The employer must obtain, and maintain for six years, a signed and dated written acknowledgment each time such written notice is provided. The acknowledgment must be both in English and the primary language designated by the employee. The acknowledgment must affirm that the employee accurately identified his or her primary language to the employer, and that the notice was in the language so identified (unless the language is not one of those languages identified by the DOL, in which case, English is sufficient). The Act also states that this acknowledgment must conform to any additional requirements established by the Commissioner with regard to its content and form.
Finally, if proper notices are not provided within 10 business days of an employee’s first day of employment, the employee may bring a civil action in which the employer may be liable for $50 per workweek of noncompliance, up to a maximum of $2,500, plus costs, attorneys’ fees and other relief (such as injunctive and declaratory relief), as the court may deem appropriate. Further, on behalf of any employee who is not provided notice as required by Section 195.1 (including pre-employment notices and annual notices), the Commissioner may bring any legal action necessary, including an administrative action, in which available remedies include costs, attorneys’ fees, and other relief (such as injunctive and declaratory relief), as well as $50 per workweek of noncompliance (without limitation).
Payroll and Pay Stub Requirements
The WTPA amends Section 195.3 of the Labor Law to include additional payroll and wage statement (pay stub) requirements, previously required only pursuant to regulation. Each pay statement must list the following:
The dates of work covered by the applicable payment of wages;
The name of the employee;
The name of the employer;
The address and phone number of the employer;
The rate or rates of pay and basis thereof (whether paid by the hour, shift, day, week, salary, piece, commission, etc.);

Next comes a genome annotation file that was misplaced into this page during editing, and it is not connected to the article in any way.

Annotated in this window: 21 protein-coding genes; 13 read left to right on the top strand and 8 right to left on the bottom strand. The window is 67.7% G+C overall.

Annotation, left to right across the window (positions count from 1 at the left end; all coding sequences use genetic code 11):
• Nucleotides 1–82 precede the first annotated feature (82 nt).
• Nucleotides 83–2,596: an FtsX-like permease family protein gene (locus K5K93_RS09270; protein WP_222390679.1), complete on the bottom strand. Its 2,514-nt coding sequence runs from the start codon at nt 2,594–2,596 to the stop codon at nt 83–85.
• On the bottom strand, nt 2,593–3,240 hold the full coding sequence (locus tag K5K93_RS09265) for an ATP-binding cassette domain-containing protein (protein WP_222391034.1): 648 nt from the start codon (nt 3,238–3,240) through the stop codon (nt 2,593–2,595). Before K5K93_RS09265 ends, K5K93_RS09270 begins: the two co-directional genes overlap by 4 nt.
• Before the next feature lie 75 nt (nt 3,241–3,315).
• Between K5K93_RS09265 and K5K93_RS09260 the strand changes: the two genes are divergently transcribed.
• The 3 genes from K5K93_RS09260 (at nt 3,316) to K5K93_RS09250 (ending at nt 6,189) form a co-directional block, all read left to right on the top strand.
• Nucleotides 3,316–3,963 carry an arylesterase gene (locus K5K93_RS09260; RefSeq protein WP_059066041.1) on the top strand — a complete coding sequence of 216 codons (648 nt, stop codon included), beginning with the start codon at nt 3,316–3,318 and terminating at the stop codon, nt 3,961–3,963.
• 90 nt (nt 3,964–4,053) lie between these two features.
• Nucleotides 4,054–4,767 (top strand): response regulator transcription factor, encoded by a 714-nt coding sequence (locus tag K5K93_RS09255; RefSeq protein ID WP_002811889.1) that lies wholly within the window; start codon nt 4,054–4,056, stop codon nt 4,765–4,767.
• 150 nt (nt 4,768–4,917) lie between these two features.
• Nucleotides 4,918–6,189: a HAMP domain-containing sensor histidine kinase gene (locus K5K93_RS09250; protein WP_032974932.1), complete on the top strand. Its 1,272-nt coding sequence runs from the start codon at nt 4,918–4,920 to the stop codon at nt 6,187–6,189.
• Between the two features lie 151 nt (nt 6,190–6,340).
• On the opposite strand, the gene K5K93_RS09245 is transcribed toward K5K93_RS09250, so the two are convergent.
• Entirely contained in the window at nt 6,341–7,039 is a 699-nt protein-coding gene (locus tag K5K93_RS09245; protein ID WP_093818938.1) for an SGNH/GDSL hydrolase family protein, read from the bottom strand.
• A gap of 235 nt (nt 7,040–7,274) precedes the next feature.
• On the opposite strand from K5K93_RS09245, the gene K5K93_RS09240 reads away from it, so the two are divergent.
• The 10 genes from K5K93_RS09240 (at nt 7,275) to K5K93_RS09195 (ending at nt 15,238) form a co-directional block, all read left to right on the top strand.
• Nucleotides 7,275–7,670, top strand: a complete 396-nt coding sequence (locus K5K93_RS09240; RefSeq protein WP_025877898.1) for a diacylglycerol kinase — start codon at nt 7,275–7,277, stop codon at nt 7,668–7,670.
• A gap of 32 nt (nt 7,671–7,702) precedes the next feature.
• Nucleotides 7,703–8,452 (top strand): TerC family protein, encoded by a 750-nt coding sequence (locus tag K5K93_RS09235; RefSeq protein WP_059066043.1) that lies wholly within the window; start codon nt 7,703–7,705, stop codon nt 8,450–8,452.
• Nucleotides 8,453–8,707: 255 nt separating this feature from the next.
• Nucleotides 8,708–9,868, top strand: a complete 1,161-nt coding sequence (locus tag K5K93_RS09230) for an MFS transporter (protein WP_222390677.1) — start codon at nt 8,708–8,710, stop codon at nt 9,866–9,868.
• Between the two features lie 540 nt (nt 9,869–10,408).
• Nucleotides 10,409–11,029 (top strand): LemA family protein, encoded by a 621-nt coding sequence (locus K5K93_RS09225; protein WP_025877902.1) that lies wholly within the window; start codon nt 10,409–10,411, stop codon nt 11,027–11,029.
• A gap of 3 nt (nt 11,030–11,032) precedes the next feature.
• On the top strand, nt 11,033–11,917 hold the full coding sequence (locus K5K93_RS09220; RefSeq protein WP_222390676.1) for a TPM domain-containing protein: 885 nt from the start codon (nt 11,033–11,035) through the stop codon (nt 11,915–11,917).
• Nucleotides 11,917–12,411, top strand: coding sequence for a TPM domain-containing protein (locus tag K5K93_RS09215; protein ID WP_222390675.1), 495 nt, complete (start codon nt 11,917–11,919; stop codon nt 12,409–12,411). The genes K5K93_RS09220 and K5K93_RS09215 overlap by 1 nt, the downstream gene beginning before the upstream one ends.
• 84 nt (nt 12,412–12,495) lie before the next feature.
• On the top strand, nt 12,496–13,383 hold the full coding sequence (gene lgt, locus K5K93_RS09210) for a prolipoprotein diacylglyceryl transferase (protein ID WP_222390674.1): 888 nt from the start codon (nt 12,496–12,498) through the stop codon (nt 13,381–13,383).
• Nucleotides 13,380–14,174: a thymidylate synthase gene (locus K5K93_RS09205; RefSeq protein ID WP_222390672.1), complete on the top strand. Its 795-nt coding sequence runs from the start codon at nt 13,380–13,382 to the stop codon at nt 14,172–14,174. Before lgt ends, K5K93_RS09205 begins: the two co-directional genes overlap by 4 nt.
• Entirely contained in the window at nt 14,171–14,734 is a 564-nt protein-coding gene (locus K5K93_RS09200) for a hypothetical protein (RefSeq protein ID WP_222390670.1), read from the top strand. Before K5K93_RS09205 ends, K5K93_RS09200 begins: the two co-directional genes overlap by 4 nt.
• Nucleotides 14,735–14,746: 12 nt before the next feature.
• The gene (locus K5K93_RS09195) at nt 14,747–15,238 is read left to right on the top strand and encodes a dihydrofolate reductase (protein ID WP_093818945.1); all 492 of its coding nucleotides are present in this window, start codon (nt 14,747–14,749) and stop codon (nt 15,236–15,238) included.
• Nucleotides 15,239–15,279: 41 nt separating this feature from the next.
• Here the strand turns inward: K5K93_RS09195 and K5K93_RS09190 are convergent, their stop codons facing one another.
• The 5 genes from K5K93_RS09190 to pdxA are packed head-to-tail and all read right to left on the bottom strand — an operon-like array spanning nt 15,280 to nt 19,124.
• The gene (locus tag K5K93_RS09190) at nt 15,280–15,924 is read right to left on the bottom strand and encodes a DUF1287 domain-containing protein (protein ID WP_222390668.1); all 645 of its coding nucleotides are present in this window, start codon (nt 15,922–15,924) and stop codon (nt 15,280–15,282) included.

Allowances, if any, claimed as part of the minimum wage; and
Additionally, for non-exempt employees, the overtime rate(s) of pay, number of regular hours worked, and number of overtime hours worked must be included on the pay stub. For employees paid on a piece rate, the statement must include the applicable piece rate or rates of pay and the number of pieces completed at each piece rate. Upon request, the employer must furnish an explanation, in writing, of how such wages were computed. The Act confirms that such payroll records must be kept for six years (previously, only a regulatory requirement).
The WTPA also requires employers to provide employees with written Section 195.1 notices (Notices of Pay Rates and Pay Dates) if any of the information included in the prior paragraph changes. The only exception to this additional written notice requirement is if the applicable change(s) are reflected in pay stubs that comply with each and every requirement set forth in the prior paragraph.
Employees who are not provided proper wage statements may recover damages in a civil action against their employers. They can recover damages of $100 for each workweek that the violations occur or continue to occur, up to a maximum of $2,500, together with costs and reasonable attorneys’ fees. A defense, however, is available to an employer that pays all wages due the applicable employee.
Damages and Penalties
In addition to the specific damages and penalties discussed above, the WTPA generally stiffens the penalties available for violations of the Labor Law. Pursuant to the Act, employees may recover the full amount of any underpayment of wages and prejudgment interest in addition to attorneys’ fees in any court action. The Act increases liquidated damages on unpaid wage violations from 25 percent to 100 percent in both court and administrative actions. The Act also provides penalties when an employer defaults on paying judgment for more than 90 days after the judgment is final.
Additionally, the WTPA allows the Commissioner in his or her discretion to require an employer to provide an accounting of assets in the event the employer defaults on an administrative order. If the employer refuses, the Labor Law now provides for a civil penalty in an amount up to $10,000.